Linking up with African civil society    The APRM’s executive director recently bemoaned that the APRM was “unknown to the majority of [African] peoples and the rest of the world”, and this is true of the AU more generally. There are numerous obstacles to African civil society engagement with the AU. Few Africans are able to visit the AU headquarters in Addis Ababa; African civil society and the AUC both lack resources to improve their mutual engagement easily; and it is not always in the interest of member state governments to promote the AU’s priorities like democracy and good governance, at home. Although the AU has liaison offices in around a dozen countries, these lack the resources to represent the ideas and mission of the AU in its entirety. The voice of each member state in the AU is primarily the voice of its incumbent government – which tends to exclude important perspectives and groups in society. Women’s voices are particularly ill-represented, and the AUC has few staff with expertise in gender issues.

Tentative conclusions

The AU has already shown it makes a significant contribution to peace, but it could do more. E.g. by:

Getting the focus right   The AU is resource-constrained, covers a huge continent, and sits within a complicated international architecture, so it is most effective when focused on the right issues and the right niche. Arguably its comparative advantage is less in implementing expensive and complex peacekeeping missions and technical programmes, than in operating politically and in close collaboration with the UN and the RECs. Within these relationships, the AU is well-placed to mediate, provide political and analytical support to others, and promote common peacebuilding frameworks.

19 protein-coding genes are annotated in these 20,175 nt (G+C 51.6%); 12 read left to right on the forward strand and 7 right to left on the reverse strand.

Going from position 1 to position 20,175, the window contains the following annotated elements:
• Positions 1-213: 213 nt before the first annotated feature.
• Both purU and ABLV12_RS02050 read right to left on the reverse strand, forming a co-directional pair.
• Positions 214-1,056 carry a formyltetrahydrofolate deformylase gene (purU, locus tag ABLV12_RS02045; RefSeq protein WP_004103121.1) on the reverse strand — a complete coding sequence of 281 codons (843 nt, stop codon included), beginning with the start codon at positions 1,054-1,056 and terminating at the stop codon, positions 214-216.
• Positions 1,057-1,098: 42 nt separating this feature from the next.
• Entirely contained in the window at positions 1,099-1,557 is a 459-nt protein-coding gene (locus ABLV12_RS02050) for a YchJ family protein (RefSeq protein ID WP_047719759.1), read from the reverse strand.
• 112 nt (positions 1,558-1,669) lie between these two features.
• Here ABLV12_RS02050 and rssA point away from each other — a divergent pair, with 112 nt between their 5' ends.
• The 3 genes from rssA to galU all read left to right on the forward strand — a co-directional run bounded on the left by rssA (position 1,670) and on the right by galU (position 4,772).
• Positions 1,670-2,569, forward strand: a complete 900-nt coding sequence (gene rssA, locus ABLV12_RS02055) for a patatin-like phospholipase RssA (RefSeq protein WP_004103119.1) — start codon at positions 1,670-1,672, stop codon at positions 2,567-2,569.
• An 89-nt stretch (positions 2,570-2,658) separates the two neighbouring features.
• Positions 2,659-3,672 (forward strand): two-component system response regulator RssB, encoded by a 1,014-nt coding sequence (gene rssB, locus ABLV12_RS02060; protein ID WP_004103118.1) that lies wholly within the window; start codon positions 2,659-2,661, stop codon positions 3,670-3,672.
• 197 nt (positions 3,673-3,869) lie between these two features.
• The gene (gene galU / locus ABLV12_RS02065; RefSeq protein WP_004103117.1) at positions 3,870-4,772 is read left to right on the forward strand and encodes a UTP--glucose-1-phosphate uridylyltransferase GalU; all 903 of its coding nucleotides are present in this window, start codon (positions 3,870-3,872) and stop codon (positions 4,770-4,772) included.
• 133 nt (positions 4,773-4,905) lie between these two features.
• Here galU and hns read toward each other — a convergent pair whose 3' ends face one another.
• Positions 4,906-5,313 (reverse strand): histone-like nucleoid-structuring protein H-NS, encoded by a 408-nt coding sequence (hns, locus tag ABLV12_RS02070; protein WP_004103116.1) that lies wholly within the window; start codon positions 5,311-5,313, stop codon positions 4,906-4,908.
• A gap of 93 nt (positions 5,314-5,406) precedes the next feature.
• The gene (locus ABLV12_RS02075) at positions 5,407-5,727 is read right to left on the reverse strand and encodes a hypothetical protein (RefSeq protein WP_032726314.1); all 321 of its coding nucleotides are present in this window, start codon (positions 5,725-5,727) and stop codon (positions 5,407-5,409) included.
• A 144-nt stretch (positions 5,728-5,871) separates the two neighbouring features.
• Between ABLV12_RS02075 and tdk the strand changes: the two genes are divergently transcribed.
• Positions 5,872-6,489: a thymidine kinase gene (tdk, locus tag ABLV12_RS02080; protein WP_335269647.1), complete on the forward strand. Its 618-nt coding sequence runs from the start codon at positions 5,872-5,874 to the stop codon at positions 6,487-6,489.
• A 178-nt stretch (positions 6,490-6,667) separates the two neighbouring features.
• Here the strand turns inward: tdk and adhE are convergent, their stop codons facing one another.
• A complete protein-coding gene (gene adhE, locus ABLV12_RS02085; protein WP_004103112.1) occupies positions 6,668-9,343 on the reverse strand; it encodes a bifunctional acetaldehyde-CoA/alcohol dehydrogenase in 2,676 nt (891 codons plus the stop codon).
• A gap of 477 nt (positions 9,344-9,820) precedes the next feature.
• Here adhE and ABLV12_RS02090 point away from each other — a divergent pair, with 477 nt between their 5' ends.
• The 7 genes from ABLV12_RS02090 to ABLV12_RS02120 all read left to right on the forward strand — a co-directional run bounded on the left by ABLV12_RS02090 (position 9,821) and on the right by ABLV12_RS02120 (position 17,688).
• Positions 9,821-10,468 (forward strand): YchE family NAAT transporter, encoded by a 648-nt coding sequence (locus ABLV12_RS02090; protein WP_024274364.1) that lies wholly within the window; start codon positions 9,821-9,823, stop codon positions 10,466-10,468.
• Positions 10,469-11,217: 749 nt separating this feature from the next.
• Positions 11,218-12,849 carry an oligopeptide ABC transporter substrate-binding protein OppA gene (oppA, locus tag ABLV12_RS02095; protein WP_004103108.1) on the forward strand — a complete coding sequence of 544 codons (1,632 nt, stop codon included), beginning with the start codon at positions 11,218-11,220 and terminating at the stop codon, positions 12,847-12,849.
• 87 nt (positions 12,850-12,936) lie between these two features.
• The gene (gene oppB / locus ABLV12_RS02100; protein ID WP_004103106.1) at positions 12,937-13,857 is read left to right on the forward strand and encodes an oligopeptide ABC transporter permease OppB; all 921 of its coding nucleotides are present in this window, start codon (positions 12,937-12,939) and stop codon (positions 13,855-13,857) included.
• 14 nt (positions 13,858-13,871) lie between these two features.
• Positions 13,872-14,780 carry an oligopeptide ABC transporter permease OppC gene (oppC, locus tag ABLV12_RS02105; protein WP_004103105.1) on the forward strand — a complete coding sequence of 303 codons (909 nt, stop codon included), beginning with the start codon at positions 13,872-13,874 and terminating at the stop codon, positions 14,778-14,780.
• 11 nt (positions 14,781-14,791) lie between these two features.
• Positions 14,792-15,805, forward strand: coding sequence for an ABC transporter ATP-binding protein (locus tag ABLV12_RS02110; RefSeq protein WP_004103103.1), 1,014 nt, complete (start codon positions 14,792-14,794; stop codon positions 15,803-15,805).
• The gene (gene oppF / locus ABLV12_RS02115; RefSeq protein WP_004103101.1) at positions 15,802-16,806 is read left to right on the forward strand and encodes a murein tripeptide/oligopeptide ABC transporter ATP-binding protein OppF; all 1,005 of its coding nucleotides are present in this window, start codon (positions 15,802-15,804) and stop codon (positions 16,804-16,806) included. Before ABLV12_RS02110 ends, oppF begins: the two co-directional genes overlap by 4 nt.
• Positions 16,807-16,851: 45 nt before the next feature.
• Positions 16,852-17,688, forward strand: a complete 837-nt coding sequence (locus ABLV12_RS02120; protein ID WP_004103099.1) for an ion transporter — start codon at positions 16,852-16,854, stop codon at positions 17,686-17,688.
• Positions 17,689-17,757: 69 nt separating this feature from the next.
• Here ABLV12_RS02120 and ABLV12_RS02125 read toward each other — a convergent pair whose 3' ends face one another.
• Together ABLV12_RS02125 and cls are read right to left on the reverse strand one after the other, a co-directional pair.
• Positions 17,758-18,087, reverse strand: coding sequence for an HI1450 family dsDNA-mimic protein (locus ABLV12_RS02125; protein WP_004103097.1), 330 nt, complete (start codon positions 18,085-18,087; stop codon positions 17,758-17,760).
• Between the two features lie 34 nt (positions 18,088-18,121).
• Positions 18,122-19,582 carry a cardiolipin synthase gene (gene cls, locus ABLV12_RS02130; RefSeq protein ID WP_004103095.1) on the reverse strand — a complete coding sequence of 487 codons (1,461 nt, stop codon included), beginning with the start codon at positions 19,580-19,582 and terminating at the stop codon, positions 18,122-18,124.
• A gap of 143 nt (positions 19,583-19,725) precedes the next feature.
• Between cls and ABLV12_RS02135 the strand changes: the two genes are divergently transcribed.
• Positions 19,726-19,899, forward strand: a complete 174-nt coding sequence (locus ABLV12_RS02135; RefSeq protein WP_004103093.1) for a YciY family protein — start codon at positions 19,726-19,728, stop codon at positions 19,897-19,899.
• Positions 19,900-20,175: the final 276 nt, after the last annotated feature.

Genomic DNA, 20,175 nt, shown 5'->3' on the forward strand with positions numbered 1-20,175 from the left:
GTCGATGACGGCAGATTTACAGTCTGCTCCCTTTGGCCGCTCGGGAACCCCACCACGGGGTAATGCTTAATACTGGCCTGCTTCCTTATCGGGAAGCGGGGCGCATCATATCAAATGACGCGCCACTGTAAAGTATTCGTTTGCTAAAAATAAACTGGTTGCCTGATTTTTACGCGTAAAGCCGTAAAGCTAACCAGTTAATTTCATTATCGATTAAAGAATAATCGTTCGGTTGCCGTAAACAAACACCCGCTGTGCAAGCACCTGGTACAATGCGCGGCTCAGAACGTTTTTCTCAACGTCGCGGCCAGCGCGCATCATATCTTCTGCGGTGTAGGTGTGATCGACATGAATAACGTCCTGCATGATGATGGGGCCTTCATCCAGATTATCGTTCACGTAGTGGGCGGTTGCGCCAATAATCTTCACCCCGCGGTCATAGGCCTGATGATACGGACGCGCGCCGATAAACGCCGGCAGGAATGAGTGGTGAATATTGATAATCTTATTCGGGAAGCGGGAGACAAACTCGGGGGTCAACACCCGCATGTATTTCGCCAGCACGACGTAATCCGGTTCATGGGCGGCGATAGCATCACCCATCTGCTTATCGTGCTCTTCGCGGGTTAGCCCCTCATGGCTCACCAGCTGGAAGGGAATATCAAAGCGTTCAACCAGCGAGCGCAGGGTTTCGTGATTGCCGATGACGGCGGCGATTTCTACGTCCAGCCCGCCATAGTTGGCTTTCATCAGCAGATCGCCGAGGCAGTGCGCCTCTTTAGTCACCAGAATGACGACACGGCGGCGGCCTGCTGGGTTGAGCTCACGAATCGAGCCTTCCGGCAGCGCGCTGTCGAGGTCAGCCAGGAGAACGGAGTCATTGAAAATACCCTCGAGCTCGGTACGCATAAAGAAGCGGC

Emphasising a long-term peacebuilding approach   The AU is well-positioned to help member states put in place the norms, institutions and other conditions for positive peace. Its charters provide a basis for sustained AU leadership promoting improved governance and other peace-supporting goods, such as access to justice, security and economic opportunity, conflict-sensitive trade and the implementation of free movement across borders. The AU can help Africans work out how to meet the challenges of anocracy, for instance by adapting and implementing the New Deal for Engagement in Fragile States.

Strengthening links with civil society   The AU is distant and little-known. This disempowers Africans who have little idea of what their governments have agreed to on their behalf. The AU can improve collaboration with civil society, for example in promoting good governance. To do this with limited resources means using creative methods, for example allying itself with NGOs and using social media to publicise its various charters, enabling citizens to push for the charters to be ratified and put into practice by their governments. It can make better use of its Liaison Offices.

Anticipating new threats to peace   Africa faces common and/or new threats to peace, such as how to engage young people as effective citizens; international terrorism, piracy and organised criminality; and the risks attendant on anocracy, natural resource exploitation and climate change. All these need to be addressed at least partly at a supranational level – even anocracy, since porous borders and the Responsibility to Protect means my neighbour’s instability is my problem too. The AU can take a lead in helping member states and RECs to work out how to respond to these and other emerging threats.

Providing African leadership   African states, citizens and businesses will benefit from further visionary political leadership at a continental level to help protect them from external influences which might undermine progress towards positive peace, and to help seize opportunities for progress. This means coming up with African solutions where feasible and, where not, negotiating joint solutions with external agencies and powers – such as on Islamist terrorism and the illegal drug trade.